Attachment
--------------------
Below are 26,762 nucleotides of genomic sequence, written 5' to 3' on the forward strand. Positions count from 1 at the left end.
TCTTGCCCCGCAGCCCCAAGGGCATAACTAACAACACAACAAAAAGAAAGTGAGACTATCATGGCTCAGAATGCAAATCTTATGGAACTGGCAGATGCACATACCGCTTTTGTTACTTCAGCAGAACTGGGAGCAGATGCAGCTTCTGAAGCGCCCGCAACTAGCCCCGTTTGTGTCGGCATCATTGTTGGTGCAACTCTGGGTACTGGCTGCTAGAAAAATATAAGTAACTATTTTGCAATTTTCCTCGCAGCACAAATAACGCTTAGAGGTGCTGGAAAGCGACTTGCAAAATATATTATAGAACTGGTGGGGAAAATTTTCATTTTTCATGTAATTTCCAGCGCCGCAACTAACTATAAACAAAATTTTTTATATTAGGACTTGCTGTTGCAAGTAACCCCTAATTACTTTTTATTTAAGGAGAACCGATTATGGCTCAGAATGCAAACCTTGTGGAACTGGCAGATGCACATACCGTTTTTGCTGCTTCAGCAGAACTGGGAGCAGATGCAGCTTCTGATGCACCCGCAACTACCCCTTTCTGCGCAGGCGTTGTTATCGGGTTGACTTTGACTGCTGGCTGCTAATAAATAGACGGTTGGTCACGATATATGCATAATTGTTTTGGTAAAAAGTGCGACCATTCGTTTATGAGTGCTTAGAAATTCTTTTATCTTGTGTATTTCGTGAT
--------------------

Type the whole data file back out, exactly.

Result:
Below are 26,762 nucleotides of genomic sequence, written 5' to 3' on the forward strand. Positions count from 1 at the left end.
TCTTGCCCCGCAGCCCCAAGGGCATAACTAACAACACAACAAAAAGAAAGTGAGACTATCATGGCTCAGAATGCAAATCTTATGGAACTGGCAGATGCACATACCGCTTTTGTTACTTCAGCAGAACTGGGAGCAGATGCAGCTTCTGAAGCGCCCGCAACTAGCCCCGTTTGTGTCGGCATCATTGTTGGTGCAACTCTGGGTACTGGCTGCTAGAAAAATATAAGTAACTATTTTGCAATTTTCCTCGCAGCACAAATAACGCTTAGAGGTGCTGGAAAGCGACTTGCAAAATATATTATAGAACTGGTGGGGAAAATTTTCATTTTTCATGTAATTTCCAGCGCCGCAACTAACTATAAACAAAATTTTTTATATTAGGACTTGCTGTTGCAAGTAACCCCTAATTACTTTTTATTTAAGGAGAACCGATTATGGCTCAGAATGCAAACCTTGTGGAACTGGCAGATGCACATACCGTTTTTGCTGCTTCAGCAGAACTGGGAGCAGATGCAGCTTCTGATGCACCCGCAACTACCCCTTTCTGCGCAGGCGTTGTTATCGGGTTGACTTTGACTGCTGGCTGCTAATAAATAGACGGTTGGTCACGATATATGCATAATTGTTTTGGTAAAAAGTGCGACCATTCGTTTATGAGTGCTTAGAAATTCTTTTATCTTGTGTATTTCGTGAT